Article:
Negligent safeguard of firearms, as differentiated from negligent use, has been dealt with only indirectly under California law. In Hagerty v. Powers (1885) 66 Cal. 368 [5 P. 622], the complaint alleged that defendant-father allowed his minor son to possess a loaded pistol. No cause of action was stated, said the court, because under the then rule a father could not be held liable for the torts of his son. In Figone v. Guisti (1919) 43 Cal.App. 606 [185 P. 694], defendant-father was charged with negligently placing his son within reach of a loaded revolver. Following the Hagerty precedent, the court concluded no cause of action was stated. Cases involving BB guns (Martin v. Barrett, 120 Cal.App.2d 625 [216 P.2d 551]), and rocks (Singer v. Marx, 144 Cal.App.2d 637 [301 P.2d 440]) are clearly inapposite.
When we review the law elsewhere we find a majority of other jurisdictions have considered it actionable negligence for a person to leave a firearm in a place where he should foresee it might fall into the hands of a child. (See Annot., 68 A.L.R.2d 782.) Two leading British cases are instructive. In Dixon v. Bell (1816) 5 M. & S. 198 [105 Eng. Reprints 1023], defendant sent his young servant girl to fetch a gun from the house of another with a message that the priming should first be removed from the gun. The girl pointed the gun in sport at a child and pulled the trigger, seriously wounding the child. The defendant was held liable: "It was incumbent on him who, by charging the gun, had made it capable of doing mischief, to render it safe and innoxious. This might have been done by the discharge or drawing of the contents. ... The gun ought to have been [18 Cal.App.3d 705] so left as to be out of all reach of doing harm." And in Sullivan v. Creed (1903) 2 Ir.R. 317 [2 B.R.C. 139], defendant left a loaded gun standing inside a fence on his lands. His son, 15, found the gun, and, not knowing it was loaded, playfully pointed it at plaintiff, who was standing on a nearby public road. The gun went off and plaintiff lost an eye. Defendant was held liable, Palles, C.B., declaring, "I hold that anyone who is in possession of a dangerous instrument owes a duty to the public, or at least to such members of the public as are reasonably likely to be injured by its misuse, to keep it with reasonable care, so that it shall not be misused to the injury of others." (P. 152.) And Fitz Gibbon, L.J., declared: "The ground of liability here is not that the boy was the defendant's son, but the fact that the gun was left without warning, in a dangerous condition, within reach of persons using the pathway, and the boy was one of the very class of persons whom the defendant knew to be not only likely but certain to pass by, viz., his own household." (P. 164.)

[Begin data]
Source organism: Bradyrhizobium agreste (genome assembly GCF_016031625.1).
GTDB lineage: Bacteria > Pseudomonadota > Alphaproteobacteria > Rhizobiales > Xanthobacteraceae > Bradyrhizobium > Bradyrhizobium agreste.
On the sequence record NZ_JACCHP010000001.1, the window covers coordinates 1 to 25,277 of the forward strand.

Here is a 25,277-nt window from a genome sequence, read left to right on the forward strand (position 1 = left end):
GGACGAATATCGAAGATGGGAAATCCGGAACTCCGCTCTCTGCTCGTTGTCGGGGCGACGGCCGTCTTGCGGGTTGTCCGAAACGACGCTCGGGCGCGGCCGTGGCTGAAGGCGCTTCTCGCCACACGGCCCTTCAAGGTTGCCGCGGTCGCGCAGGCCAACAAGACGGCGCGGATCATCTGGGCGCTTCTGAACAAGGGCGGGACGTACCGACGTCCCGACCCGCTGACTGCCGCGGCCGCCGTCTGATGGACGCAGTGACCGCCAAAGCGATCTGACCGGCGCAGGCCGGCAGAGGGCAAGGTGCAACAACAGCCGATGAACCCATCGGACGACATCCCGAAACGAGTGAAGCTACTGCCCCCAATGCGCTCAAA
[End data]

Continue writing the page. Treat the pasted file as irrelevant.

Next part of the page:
Some American decisions have gone equally far in permitting recovery where a gun left loaded by defendant has been accidentally discharged by another person. In Kuhns v. Brugger, 390 Pa. 331 [135 A.2d 395, 68 A.L.R.2d 761], a grandfather was held liable for injuries inflicted by his grandchild with a loaded gun which the child found in the grandfather's bedroom in an unlocked dresser drawer. The court characterized the duty placed on the grandfather as one of extraordinary care to see that no harm would be visited upon others as a consequence of his conduct. See also, Dickens v. Barnham, 69 Colo. 349 [194 P. 356, 12 A.L.R. 809]; Salisbury v. Crudale, 41 R.I. 33 [102 A. 731]; Giguere v. Rosselot, 110 Vt. 173 [3 A.2d 538].
The general direction in which the law is moving with respect to liability for the use of firearms may be seen in the provisions of Civil Code section 1714.3 adopted by the California Legislature in 1970. That section makes a parent liable in an amount up to $30,000 for injury proximately caused by the discharge of a firearm by his child under the age of 15 if the parent permitted the child to have the firearm or left it in a place accessible to the child. The statute is one which appears to impose an absolute liability within its stated conditions and which specifically declares that its liability is in addition to any other liability imposed by law.  The statute, of course, is not applicable here, but even if it were it would not foreclose an additional liability on the parent based on negligent safeguard.